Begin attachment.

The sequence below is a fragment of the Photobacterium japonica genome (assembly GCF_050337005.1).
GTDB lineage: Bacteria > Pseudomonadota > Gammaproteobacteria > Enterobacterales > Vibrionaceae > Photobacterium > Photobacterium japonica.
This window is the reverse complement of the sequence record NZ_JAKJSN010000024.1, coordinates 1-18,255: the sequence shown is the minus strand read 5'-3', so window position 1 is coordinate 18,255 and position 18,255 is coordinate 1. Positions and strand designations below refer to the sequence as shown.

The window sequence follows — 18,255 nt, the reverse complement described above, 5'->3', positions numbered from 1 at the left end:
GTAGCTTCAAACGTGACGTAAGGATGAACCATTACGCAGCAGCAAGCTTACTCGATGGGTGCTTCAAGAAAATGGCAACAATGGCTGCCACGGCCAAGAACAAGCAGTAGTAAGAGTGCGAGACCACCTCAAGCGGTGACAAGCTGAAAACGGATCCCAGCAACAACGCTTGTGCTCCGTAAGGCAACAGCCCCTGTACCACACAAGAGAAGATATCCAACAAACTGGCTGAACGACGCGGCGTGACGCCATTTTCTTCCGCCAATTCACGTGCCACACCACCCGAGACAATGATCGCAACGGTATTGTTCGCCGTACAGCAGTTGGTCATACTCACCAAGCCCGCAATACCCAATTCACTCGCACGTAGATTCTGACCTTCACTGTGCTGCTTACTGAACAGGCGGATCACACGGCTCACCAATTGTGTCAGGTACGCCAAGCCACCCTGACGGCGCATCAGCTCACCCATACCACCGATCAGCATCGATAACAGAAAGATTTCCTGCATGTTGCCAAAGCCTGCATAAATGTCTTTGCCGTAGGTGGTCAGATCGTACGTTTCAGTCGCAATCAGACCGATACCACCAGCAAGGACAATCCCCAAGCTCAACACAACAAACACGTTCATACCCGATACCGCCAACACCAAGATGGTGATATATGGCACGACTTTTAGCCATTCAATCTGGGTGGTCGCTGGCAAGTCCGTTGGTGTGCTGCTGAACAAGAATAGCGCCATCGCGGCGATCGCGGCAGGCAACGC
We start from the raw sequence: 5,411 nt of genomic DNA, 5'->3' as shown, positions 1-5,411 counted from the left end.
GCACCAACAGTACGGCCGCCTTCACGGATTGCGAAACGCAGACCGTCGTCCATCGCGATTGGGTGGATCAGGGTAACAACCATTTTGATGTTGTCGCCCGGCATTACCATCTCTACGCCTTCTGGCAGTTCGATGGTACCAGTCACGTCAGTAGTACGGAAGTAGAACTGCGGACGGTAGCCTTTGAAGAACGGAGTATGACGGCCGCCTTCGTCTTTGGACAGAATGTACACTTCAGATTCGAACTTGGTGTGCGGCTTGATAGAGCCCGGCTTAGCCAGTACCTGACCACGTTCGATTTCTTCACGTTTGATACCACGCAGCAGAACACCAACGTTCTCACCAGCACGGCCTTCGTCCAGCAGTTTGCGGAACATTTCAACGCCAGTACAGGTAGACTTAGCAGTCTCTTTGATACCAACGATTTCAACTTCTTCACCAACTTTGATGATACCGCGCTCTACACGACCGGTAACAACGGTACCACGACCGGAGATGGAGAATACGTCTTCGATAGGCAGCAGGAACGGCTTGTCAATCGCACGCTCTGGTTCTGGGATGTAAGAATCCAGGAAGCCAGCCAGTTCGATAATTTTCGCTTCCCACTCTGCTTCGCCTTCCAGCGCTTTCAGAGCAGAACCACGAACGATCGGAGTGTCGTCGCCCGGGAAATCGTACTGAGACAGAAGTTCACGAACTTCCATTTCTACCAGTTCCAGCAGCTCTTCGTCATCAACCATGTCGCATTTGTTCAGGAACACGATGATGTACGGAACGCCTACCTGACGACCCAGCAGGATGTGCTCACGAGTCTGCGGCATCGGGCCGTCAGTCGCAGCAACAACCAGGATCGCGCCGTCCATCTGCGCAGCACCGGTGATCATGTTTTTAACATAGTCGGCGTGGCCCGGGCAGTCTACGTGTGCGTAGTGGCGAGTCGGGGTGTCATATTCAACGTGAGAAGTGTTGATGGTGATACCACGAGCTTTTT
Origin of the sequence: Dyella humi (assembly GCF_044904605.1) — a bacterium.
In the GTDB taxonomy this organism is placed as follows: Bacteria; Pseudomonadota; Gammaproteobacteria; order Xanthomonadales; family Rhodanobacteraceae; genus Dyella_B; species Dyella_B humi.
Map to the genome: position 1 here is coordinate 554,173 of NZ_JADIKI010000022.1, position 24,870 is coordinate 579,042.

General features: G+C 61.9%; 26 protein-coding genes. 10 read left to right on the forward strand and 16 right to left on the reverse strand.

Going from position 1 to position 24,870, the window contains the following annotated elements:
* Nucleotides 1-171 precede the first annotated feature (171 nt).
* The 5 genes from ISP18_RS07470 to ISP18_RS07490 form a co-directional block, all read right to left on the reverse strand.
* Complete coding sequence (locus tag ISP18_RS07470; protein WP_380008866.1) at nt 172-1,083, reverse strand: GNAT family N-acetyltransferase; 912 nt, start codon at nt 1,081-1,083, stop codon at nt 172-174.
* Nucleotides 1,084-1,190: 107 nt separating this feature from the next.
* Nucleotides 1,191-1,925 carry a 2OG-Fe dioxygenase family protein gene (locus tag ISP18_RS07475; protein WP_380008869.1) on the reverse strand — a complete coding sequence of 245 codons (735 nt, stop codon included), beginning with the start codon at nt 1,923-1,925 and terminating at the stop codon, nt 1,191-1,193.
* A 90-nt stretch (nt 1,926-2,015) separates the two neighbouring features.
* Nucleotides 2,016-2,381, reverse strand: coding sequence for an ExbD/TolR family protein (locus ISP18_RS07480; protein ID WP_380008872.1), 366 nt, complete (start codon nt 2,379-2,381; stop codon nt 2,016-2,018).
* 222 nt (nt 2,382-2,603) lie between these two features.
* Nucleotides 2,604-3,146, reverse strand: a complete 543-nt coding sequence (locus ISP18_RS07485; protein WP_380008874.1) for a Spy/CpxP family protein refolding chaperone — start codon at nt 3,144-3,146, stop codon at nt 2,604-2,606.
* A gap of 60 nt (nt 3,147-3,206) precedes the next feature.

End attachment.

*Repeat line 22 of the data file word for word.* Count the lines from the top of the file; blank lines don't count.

* A gap of 60 nt (nt 3,147-3,206) precedes the next feature.